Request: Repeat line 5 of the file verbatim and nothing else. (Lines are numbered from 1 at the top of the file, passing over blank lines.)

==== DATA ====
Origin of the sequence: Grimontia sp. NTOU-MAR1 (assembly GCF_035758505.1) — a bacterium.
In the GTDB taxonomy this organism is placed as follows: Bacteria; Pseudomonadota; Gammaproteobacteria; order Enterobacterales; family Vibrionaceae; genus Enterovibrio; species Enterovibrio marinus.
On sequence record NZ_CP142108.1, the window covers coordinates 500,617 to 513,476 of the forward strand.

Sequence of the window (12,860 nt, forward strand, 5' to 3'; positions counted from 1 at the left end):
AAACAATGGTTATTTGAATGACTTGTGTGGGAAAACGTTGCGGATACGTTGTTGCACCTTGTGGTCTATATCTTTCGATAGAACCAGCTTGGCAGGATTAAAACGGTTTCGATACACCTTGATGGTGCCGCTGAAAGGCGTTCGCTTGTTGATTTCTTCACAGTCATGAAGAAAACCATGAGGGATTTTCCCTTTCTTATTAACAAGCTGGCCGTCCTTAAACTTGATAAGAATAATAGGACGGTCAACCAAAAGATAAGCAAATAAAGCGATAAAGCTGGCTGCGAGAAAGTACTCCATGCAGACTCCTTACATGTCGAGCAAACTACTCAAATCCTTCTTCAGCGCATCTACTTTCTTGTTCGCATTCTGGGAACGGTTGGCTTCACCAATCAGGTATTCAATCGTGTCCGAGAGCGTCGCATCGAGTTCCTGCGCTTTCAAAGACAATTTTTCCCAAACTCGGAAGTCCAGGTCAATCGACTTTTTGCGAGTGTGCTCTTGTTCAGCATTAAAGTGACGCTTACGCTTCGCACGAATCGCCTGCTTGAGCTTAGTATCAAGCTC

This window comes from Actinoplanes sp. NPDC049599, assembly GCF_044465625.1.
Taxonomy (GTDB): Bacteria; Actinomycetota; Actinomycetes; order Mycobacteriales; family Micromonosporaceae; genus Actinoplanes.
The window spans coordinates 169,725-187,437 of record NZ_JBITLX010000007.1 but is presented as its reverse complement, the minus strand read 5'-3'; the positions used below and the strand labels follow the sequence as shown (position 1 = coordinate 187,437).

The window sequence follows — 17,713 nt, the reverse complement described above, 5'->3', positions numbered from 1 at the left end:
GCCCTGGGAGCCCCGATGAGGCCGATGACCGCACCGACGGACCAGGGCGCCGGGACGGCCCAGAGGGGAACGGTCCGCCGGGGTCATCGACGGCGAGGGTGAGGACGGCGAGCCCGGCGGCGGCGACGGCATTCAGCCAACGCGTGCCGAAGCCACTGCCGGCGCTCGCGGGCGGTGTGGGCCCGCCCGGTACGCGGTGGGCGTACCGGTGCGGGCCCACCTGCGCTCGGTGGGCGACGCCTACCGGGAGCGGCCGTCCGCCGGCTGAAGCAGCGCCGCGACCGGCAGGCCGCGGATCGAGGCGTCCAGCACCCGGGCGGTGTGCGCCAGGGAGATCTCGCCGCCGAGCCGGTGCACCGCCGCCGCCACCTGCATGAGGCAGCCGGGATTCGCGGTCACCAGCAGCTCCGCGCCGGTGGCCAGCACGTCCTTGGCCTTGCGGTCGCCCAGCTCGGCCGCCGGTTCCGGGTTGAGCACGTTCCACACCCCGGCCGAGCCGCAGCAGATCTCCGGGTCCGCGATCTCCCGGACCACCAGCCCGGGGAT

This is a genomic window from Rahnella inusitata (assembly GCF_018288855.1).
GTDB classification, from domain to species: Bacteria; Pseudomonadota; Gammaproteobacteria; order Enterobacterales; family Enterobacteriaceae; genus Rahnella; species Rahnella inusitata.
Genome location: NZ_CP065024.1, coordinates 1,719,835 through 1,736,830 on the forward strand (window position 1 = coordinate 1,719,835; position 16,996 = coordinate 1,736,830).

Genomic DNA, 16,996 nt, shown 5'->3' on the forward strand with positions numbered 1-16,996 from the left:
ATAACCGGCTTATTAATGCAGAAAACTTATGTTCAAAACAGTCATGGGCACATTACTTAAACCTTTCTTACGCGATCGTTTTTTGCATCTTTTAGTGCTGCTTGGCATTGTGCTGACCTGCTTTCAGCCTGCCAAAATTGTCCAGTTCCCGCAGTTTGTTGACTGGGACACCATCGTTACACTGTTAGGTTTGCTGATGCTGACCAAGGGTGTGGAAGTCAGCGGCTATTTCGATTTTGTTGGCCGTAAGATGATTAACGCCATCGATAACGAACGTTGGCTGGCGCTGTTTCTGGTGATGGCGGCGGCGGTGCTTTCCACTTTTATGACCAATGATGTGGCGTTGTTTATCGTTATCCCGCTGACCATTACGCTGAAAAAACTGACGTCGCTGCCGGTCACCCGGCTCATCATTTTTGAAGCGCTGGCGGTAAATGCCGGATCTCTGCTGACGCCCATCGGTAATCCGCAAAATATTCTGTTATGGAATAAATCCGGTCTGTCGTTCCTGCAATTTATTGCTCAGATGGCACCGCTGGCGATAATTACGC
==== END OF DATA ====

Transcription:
AAACAATGGTTATTTGAATGACTTGTGTGGGAAAACGTTGCGGATACGTTGTTGCACCTTGTGGTCTATATCTTTCGATAGAACCAGCTTGGCAGGATTAAAACGGTTTCGATACACCTTGATGGTGCCGCTGAAAGGCGTTCGCTTGTTGATTTCTTCACAGTCATGAAGAAAACCATGAGGGATTTTCCCTTTCTTATTAACAAGCTGGCCGTCCTTAAACTTGATAAGAATAATAGGACGGTCAACCAAAAGATAAGCAAATAAAGCGATAAAGCTGGCTGCGAGAAAGTACTCCATGCAGACTCCTTACATGTCGAGCAAACTACTCAAATCCTTCTTCAGCGCATCTACTTTCTTGTTCGCATTCTGGGAACGGTTGGCTTCACCAATCAGGTATTCAATCGTGTCCGAGAGCGTCGCATCGAGTTCCTGCGCTTTCAAAGACAATTTTTCCCAAACTCGGAAGTCCAGGTCAATCGACTTTTTGCGAGTGTGCTCTTGTTCAGCATTAAAGTGACGCTTACGCTTCGCACGAATCGCCTGCTTGAGCTTAGTATCAAGCTC